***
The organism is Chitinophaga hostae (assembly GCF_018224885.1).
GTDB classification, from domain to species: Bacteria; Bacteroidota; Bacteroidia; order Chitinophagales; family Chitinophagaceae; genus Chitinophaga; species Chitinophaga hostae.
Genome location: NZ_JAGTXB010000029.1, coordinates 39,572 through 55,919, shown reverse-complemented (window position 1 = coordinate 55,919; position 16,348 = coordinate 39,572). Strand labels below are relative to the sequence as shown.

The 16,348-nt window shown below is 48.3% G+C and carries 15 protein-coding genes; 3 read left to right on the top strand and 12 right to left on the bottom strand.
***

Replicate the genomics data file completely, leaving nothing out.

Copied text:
The organism is Chitinophaga hostae (assembly GCF_018224885.1).
GTDB classification, from domain to species: Bacteria; Bacteroidota; Bacteroidia; order Chitinophagales; family Chitinophagaceae; genus Chitinophaga; species Chitinophaga hostae.
Genome location: NZ_JAGTXB010000029.1, coordinates 39,572 through 55,919, shown reverse-complemented (window position 1 = coordinate 55,919; position 16,348 = coordinate 39,572). Strand labels below are relative to the sequence as shown.

The 16,348-nt window shown below is 48.3% G+C and carries 15 protein-coding genes; 3 read left to right on the top strand and 12 right to left on the bottom strand.